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On May 12, 8:24 am, hanco...@bbs.cpcn.com wrote:
> On May 11, 11:23 pm, "rshe...@gmail.com" <rshe...@gmail.com> wrote:
>
> > the whole idea about congestive pricing is to get them out of their
> > vehicles and onto transit, you know that, or at least consider the bus
> > or train
>
> Are there any plans for "congestion pricing" in NJ or environs?  I'm
> not aware of any, indeed, any such proposals have been shot down like
> a lead balloon.
>
> Remember what happened to Corzine when he proposed higher NJ Tpk
> tolls.  Near riots at town meetings.

because it was in actuality a tax, not just a toll inc. It was a
horrific toll inc, not in any way related to funding the tpk or
transportation in general

then his idea for financing the ARC Tunnels was for the Tpk to come up
withe the money, and you know what Christie did to that


 Remember what happens when they
> propose NYC East River tolls.  Massive protest.
>

and what do you suppose is going to happen when one of those E River
Brs gets closed by the state DOT because they are unsafe? And please
don't say it cannot happen because it can and it WILL.

those brs are a century old and not in the best of shape currently

> NJ will not get 'congestion pricing'.

"not", "ever" a very long time, and if you are in the prediction
game, why did you not accurately predict $100+ a barrel oil?

and bear in mind this, the NJTP has bond convenents that REQUIRE toll
inc based on certain incomes and revenues

iow, if those do not reach certain levels the tolls MUST inc

For this you can thank former Gov Kean and what was to be the
extensive widening of the Tpk from exit 9 north

rsh...@gmail.com

unread,
May 13, 2011, 12:10:38 AM5/13/11
to
On May 12, 11:05 am, Tom Mogadore <ttmm...@gmail.com> wrote:
> This strikes me as a specific punishment aimed at out of state drivers who just happen to be on the NJTP at the wrong time. While a local will know when to avoid specific sections of the road at specific times, someone from way out of state probably will not; and I don't see the NJTA taking any measures to possibly restrict or reduce traffic and reduce revenue.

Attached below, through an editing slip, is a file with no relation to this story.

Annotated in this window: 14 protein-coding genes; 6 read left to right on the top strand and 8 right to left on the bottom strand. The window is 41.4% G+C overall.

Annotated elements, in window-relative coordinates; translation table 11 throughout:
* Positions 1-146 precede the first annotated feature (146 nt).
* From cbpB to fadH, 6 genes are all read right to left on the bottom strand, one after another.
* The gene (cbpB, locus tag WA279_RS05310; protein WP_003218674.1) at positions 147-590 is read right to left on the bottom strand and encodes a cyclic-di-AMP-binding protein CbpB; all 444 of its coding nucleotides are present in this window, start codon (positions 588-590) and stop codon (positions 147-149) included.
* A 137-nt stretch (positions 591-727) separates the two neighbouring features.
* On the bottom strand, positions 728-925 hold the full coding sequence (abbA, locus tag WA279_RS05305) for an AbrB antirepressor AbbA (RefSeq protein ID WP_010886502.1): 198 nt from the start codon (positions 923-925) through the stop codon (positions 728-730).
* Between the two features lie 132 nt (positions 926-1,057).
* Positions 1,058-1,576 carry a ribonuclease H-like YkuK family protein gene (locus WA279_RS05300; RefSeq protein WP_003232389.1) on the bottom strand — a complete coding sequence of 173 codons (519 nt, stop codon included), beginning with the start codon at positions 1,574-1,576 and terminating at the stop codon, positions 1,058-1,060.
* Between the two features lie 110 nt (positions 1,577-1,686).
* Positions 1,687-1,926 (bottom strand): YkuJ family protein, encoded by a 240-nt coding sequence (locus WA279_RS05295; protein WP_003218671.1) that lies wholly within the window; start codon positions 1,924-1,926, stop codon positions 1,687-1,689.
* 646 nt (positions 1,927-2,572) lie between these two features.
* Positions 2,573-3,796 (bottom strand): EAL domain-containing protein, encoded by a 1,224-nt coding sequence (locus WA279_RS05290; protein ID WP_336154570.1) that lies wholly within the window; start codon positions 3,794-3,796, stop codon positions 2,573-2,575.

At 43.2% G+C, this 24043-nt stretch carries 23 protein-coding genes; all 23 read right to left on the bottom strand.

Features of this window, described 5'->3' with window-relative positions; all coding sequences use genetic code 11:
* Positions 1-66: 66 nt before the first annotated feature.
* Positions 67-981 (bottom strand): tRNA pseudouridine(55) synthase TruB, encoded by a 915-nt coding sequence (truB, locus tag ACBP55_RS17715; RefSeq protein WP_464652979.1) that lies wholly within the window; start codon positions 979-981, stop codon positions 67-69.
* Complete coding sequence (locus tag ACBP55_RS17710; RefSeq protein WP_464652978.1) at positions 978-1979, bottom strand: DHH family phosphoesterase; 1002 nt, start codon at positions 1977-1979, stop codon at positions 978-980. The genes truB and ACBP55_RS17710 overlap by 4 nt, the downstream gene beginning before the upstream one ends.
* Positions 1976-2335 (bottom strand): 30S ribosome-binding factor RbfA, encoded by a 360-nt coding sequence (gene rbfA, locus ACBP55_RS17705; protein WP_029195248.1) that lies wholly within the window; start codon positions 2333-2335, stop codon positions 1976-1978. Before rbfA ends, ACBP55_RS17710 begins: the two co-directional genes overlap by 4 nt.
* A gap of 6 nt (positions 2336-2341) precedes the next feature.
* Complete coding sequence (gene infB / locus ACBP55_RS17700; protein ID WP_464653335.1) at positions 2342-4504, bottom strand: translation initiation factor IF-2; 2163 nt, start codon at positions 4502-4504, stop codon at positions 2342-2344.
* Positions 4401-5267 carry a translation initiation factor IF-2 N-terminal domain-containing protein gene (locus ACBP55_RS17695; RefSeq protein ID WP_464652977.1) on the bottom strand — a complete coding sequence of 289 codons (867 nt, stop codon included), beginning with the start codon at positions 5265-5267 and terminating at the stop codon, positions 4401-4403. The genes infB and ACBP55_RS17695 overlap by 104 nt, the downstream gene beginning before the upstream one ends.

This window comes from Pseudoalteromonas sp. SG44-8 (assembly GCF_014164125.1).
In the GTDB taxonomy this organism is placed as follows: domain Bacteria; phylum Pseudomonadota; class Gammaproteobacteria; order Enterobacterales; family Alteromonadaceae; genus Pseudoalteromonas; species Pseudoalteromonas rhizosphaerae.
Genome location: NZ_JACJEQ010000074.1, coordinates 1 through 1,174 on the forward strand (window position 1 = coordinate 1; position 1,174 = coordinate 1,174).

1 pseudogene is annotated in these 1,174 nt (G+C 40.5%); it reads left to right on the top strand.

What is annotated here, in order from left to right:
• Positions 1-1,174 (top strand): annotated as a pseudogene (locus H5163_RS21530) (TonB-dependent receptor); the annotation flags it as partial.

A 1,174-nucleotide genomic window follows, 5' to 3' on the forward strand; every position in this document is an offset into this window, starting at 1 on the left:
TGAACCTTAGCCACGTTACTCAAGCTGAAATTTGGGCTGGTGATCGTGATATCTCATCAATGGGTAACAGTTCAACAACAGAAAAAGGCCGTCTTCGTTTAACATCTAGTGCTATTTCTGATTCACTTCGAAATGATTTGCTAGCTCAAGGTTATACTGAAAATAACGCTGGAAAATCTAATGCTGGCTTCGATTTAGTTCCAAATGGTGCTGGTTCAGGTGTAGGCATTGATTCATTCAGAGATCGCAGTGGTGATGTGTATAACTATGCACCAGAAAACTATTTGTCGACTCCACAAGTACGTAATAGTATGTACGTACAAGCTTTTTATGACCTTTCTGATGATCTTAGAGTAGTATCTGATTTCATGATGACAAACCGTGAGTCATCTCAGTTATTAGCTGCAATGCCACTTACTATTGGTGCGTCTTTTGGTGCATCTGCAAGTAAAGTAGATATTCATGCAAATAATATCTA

>

frankly anyone from "way out of state" that is travelling the NJTP
from stem to stern really needs a good road atlas

anyone coming from VA that does not realize 81 to 78 to 287n is so
much the better toll free route then plying the tpk deserves what they
get

further if those "way out of state" drivers are so very ignorant that
they find themselves on the tpk at say 4PM again they should be paying
an exorbinant toll

and really, here I thought you were the electronics/gadget geek of mtr

there are means are there not of (a) determining the time from where
you are to where you might be at say 5PM?

also (b) if one is to be on the N JTP at say 5PM on a Weds, maybe look
at one of your said gadgets at 5PM on Tues and see where the traffic
problems might be

> One of the major choke points on the NJTP isn't tolled, anyway-the IH 95 leading into the GWB-and in many cases that congestion is a result of problems further up the road-namely on the Cross-Bronx Expressway, which the NJTA can do sod all about.